In practice the process is far from simple – largely because of the huge uncertainty over specific costs and benefits. These include future wholesale electricity prices, unforeseen problems in construction and operation, and a range of political issues, such as pressure from various interest groups, and attitudes and actions of EDF and CGN and their respective governments, which will affect not only Hinkley C but other future power stations.
The articles look at the costs and benefits of this, the most expensive construction project ever in the UK, and possibly on Earth..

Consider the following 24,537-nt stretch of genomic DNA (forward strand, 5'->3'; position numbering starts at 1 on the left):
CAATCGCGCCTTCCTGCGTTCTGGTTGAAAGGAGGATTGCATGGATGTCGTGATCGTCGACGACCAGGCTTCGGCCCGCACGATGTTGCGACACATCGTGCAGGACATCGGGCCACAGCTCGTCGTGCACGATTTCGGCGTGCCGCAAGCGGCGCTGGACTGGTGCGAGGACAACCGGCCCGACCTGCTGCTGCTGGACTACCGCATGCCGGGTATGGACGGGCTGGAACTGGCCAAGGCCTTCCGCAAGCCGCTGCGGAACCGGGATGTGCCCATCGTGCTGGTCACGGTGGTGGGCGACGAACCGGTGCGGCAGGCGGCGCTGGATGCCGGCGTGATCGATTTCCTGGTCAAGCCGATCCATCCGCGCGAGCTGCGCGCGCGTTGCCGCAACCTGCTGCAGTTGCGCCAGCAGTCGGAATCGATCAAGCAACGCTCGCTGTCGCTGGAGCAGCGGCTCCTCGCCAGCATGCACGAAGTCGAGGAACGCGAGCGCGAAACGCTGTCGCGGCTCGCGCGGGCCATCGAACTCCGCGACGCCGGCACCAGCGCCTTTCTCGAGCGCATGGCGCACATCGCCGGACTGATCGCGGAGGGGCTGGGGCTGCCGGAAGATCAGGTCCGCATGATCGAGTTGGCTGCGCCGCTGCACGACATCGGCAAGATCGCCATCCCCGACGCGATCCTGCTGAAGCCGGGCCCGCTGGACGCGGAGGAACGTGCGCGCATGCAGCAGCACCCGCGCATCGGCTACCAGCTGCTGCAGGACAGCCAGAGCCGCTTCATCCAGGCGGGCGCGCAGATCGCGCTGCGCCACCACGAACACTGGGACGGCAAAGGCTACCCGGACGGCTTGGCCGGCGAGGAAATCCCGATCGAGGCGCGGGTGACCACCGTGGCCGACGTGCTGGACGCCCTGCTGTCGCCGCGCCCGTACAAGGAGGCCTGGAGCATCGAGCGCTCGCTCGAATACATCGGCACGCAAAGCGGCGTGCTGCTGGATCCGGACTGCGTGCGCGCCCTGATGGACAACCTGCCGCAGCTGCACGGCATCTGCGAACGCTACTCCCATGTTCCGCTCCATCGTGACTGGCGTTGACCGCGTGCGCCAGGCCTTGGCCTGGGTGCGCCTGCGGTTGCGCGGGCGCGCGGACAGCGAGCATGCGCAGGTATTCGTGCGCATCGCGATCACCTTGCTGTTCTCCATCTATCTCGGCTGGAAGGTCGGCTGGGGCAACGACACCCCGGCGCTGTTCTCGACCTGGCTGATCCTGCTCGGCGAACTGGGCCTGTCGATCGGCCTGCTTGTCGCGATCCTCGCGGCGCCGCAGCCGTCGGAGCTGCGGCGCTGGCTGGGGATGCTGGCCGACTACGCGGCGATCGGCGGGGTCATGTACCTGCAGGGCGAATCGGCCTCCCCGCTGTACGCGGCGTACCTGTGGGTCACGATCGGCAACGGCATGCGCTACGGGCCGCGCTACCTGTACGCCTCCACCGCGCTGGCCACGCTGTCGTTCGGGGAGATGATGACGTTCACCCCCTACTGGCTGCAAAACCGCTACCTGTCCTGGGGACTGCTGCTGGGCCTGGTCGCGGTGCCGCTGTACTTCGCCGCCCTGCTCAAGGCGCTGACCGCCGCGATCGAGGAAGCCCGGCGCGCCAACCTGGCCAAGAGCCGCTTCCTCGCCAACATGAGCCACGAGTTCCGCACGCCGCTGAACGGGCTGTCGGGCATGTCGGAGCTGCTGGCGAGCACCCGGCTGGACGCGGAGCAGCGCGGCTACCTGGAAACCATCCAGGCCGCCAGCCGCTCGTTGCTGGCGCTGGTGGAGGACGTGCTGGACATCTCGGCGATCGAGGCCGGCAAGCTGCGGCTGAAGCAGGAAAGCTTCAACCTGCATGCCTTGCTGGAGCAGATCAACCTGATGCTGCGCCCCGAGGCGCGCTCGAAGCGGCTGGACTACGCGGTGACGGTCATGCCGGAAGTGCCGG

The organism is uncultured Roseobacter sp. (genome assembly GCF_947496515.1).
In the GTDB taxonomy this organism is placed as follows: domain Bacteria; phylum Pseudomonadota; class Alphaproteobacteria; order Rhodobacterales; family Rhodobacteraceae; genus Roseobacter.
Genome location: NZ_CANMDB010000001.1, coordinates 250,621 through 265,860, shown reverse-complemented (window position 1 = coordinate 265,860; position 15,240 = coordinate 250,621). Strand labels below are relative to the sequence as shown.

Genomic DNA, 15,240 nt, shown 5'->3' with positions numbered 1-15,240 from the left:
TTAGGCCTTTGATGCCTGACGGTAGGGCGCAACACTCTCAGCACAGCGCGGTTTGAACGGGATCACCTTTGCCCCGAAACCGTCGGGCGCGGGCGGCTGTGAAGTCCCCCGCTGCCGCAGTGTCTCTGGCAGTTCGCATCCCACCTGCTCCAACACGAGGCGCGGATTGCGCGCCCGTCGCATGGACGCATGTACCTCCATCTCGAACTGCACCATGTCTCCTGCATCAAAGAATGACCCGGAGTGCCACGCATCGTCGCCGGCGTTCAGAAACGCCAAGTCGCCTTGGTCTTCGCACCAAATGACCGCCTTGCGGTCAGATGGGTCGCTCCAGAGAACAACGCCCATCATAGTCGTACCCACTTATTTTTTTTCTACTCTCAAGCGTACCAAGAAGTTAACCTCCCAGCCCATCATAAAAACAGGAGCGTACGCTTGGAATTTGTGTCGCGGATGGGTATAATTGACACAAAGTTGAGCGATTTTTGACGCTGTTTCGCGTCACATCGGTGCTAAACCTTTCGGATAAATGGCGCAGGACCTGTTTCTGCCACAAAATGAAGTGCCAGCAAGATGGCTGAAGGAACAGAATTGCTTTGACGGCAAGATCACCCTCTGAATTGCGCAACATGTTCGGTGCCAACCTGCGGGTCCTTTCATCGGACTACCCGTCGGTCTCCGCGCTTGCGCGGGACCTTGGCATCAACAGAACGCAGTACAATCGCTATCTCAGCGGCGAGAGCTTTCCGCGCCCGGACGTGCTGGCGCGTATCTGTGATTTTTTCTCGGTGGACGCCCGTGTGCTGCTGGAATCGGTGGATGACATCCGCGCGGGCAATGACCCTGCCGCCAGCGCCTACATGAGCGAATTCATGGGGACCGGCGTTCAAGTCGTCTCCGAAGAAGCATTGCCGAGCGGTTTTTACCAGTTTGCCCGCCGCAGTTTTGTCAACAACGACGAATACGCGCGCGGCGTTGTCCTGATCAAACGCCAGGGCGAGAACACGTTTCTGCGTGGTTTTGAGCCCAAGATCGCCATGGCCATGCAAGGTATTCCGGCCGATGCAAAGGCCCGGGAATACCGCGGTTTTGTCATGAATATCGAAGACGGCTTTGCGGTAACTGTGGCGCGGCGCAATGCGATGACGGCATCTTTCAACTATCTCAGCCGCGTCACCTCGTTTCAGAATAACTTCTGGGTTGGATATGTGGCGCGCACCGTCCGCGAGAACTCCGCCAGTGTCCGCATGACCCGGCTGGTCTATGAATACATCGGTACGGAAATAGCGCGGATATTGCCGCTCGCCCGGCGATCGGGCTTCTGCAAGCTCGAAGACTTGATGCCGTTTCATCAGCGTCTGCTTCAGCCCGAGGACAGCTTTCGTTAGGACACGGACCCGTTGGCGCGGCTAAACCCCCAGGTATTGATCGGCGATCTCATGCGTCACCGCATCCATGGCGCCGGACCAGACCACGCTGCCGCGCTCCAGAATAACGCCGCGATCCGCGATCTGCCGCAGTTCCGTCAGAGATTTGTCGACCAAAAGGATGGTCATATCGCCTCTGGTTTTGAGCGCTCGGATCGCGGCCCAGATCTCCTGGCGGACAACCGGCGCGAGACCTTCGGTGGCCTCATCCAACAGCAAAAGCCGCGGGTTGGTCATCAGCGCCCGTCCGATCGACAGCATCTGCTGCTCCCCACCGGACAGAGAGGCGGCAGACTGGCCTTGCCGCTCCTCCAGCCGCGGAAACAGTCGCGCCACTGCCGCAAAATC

Hinkley Point: UK approves nuclear plant deal BBC News (15/9/16)
Hinkley Point: What is it and why is it important? BBC News, John Moylan (15/9/16)
‘The case hasn’t changed’ for Hinkley Point C BBC Today Programme, Malcolm Grimston (29/7/16)
U.K. Approves EDF’s £18 Billion Hinkley Point Nuclear Project Bloomberg, Francois De Beaupuy (14/9/16)
Hinkley Point C nuclear power station gets government green light The Guardian, Rowena Mason and Simon Goodley (15/9/16)
Hinkley Point C: now for a deep rethink on the nuclear adventure? The Guardian, Nils Pratley (15/9/16)
Hinkley Point C finally gets green light as Government approves nuclear deal with EDF and China The Telegraph, Emily Gosden (15/9/16)
UK gives go-ahead for ‘revised’ £18bn Hinkley Point plant Financial Times, Andrew Ward, Jim Pickard and Michael Stothard (15/9/16)
Hinkley Point: Is the UK getting a good deal? Financial Times, Andrew Ward (15/9/16)